Southern routing advances in Transatlantic Race
Published on November 29th, 2017
(November 29, 2017; Day 5) – The majority of the remaining 22 boats in the RORC Transatlantic Race have yet to cross a long ridge of high pressure extending from the Canary Islands across the Atlantic to reach the northeast tradewinds.
Over the next day or so, one of the biggest tactical decisions will play out in the 3,000 mile offshore race; crossing this area of light winds as quickly as possible will be richly rewarded.
In the early hours today, Eric de Turckheim’s French Nivelt Muratet 54 Teasing Machine and Bo Teichmann & Thomas Jungblut’s German Elliott 52 Outsider were the first to alter course south to cross the Doldrums. In the leading Maxis, Jochen Bovenkamp’s Marten 72 Aragon was the first to dive south, followed by Canadian Southern Wind Sorceress, skippered by Daniel Stump.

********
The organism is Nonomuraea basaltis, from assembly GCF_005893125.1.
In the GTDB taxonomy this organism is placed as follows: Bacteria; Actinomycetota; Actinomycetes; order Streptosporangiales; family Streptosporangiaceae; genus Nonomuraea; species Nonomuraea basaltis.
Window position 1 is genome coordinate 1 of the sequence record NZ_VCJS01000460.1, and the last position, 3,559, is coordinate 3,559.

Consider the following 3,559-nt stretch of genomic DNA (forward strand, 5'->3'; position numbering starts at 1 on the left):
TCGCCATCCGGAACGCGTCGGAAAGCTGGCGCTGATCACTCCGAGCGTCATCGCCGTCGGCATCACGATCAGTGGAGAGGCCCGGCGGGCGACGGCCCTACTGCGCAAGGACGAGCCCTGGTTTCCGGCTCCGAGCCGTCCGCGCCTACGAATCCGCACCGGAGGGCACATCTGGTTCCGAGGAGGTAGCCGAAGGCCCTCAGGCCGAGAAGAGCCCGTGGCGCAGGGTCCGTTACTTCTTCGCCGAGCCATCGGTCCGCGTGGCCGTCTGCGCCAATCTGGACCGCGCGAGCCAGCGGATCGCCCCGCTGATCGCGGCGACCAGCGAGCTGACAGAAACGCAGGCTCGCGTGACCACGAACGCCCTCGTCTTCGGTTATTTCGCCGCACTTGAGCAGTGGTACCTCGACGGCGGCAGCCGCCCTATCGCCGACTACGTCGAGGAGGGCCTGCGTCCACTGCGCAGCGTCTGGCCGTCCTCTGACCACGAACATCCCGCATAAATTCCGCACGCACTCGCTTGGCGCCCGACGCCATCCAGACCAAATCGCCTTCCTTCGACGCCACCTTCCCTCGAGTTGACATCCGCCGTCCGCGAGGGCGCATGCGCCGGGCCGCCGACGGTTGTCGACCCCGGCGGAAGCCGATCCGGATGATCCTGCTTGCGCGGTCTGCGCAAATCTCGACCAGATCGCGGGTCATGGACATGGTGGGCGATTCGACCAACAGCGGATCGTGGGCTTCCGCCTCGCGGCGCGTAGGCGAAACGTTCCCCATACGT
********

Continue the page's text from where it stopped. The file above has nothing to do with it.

At 0800 UTC today, Sorceress was the closest yacht to the finish, 2,092 nautical miles from Grenada. However, Ludde Ingvall’s Australian 98ft Maxi CQS, which had made the decision to go south immediately after rounding Tenerife following the start, was fully into the tradewinds with a VMG of over 10 knots, compared to Aragon’s VMG of just over six knots.
The YB trackers estimate the positions of the yachts on handicap, based upon its distance from the finish, and its average speed from the start and distance sailed over the last 24 hours. It currently has Teasing Machine leading overall under IRC rating. Outsider is second overall and Aragon third. In IRC One, Bjoern Woge’s German JV53 Broader View Hamburg is leading the class and Richard Palmer’s British JPK 10.10 Jangada leads IRC Two and the Two Handed class. In the Class40s, Berthold & Tobias Brinkmann’s MarieJo was the first to turn south. Mathias Mueller von Blumencron’s Red still leads by 26 miles, but the move by MarieJo looks to have paid off.
The fourth edition of the RORC Transatlantic Race started November 25 at Marina Lanzarote, Canary Islands with a record 23 teams racing 3,000 nm to Grenada, West Indies.
Source: Louay Habib, RORC